The reality of IPTV may be just around the corner for many North American viewers. And hundreds of thousands of viewers in France and Hong Kong already receive broadcast-quality video delivered via IP to their homes.
IPTV is not a revolutionary concept. It is an evolutionary transition of broadcast television that presents some significant challenges despite the marriage of two well-understood technologies — IP and video compression. For service providers, it is an opportunity to gain additional revenue using existing infrastructure and to develop a growth strategy around well-defined technologies and an established service model.
In most cases, IPTV will not be offered as a standalone service, but as part of a triple-play package. The IPTV element of the triple-play market is relatively immature when compared to other transmission infrastructures supporting video (i.e. cable and terrestrial broadcast systems). The focus, therefore, in initial network pilot deployments and during new service rollouts, has been on getting the systems to work.
IP is now widely deployed for internal distribution in broadcast and network operations facilities. Test and analysis for internal distribution can be distinctly different from that required for IP delivery directly to the home (i.e. IPTV). Test strategies during IPTV initiation, establishment and rollout will vary, but all will be targeted to ensure quality of service.
The organizations involved in IPTV deployments are at varying points along the implementation curve. But in general, those responsible for the system face a three-part problem of design, deployment and management.
In the process of designing components for use in the network and in the home, including set-top boxes, designers and manufacturers must ensure standards compliance and interoperability. There are too many standards, formats and sources of network traffic to leave this to chance or to take shortcuts in the process.
A triple-play network needs to assure availability of network resources and bandwidth to deliver video services. However, overall network bandwidth is finite, and so it is equally important that unnecessary pathways can be torn down successfully. This requires test equipment capable of establishing and testing the IP pathway and providing statistics on network jitter and packet loss.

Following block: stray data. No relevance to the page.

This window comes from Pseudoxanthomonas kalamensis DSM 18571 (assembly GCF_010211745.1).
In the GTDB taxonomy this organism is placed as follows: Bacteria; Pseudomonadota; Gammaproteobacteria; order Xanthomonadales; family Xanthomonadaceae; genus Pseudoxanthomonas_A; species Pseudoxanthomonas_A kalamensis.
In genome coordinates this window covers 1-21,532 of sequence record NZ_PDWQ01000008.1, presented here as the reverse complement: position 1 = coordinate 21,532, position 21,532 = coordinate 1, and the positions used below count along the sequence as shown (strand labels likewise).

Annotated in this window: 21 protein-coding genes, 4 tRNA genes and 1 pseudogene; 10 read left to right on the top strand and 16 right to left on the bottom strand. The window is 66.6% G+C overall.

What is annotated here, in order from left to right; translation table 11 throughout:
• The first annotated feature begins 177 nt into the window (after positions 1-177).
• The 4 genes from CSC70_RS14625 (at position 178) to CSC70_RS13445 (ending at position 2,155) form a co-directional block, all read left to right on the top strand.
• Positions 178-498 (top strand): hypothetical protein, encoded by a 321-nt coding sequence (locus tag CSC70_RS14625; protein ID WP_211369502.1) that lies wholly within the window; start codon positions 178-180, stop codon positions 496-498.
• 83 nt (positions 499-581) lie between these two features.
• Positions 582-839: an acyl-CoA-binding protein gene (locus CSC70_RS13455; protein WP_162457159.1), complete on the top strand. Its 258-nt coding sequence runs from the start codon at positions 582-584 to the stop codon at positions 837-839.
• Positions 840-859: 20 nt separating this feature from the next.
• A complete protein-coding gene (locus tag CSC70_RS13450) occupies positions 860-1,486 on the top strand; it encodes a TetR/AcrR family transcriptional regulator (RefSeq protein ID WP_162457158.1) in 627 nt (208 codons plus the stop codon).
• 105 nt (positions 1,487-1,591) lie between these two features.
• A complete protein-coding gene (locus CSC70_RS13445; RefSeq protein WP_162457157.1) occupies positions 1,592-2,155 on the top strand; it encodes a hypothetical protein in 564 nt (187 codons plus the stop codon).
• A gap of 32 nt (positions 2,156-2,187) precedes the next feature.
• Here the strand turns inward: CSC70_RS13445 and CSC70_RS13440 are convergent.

In the process of new service deployments, the initial concern is getting the system to work. Once the basic network design considerations are met, the next step is looking at what goes in and comes out of the network.
Having established that the IP pathway can be reliably set up, it is then essential that the video data pushed into and received from the pathway is correct. This requires monitoring and analyzing of transport streams (TS) at the output of encoders, multiplexers and headends to ensure the source material is correct.
At the receiver end, similar monitoring and analysis will ensure that there has been no degradation to the video as it passes through the system. Those responsible for installation and commissioning will require video expertise and trusted tools to make the correct compressed video measurements for both multi-program transport stream (MPTS) and single-program transport stream (SPTS) systems.
As initial problems of early deployment are solved and operations scale up for full IPTV system use, the need for system management and test requirements will shift toward networkwide monitoring as part of a large service assurance system. Test strategies and equipment must lead to fast and correct solutions to ensure that the highest quality content is always delivered.
QoS measurement using MDI
The media delivery index (MDI) for IPTV networks predicts expected video quality based on network level (or IP) measurements. It is independent of the video encoding scheme and is a lightweight, scalable alternative to measurements that decode and examine the video itself.
MDI is the ratio of media delay factor (DF) to media loss rate (MLR), which is the number of packets lost in one second. The DF indicates how long a data stream must be buffered (i.e. delayed) at its nominal bit rate to prevent packet loss. MDI is typically displayed as two numbers separated by a colon — DF:MDR.
MDI is defined by the European Telecommunications Standards Institute (ETSI) in RFC 4445. It recognizes impairments in the IP layer and offers a general idea of network jitter. While MDI infers video quality, it does not provide specific measurements related to video quality.
The MDI-DF can give a measure of congestion in a network by showing usage level and detecting when queuing happens in network components. It is also useful to know how much of the queue buildup is due to video packet bunching and to have an indication of whether the session bit rate can handle the required MPEG TS bit rate.
A good MDI does not mean a faultless IPTV transmission. And a bad MDI can be unrelated to video quality. The best solution is to use MDI and MPEG layer protocol test in conjunction (i.e. as cross-layer measurements).
A 2001 ETSI technical report, TR 101 290, defines a set of standard evaluation tests for digital video systems that can be performed repeatedly and provide consistent results assuming reasonable management of variables. The tests to detect transport stream corruption and network jitter are useful MPEG layer tests.
It is best to perform these in conjunction with IP tests throughout the network. Cross-layer testing is useful when monitoring both the IP and MPEG domains to trace and track performance degradation before the problem gets too serious. (See Figure 1.)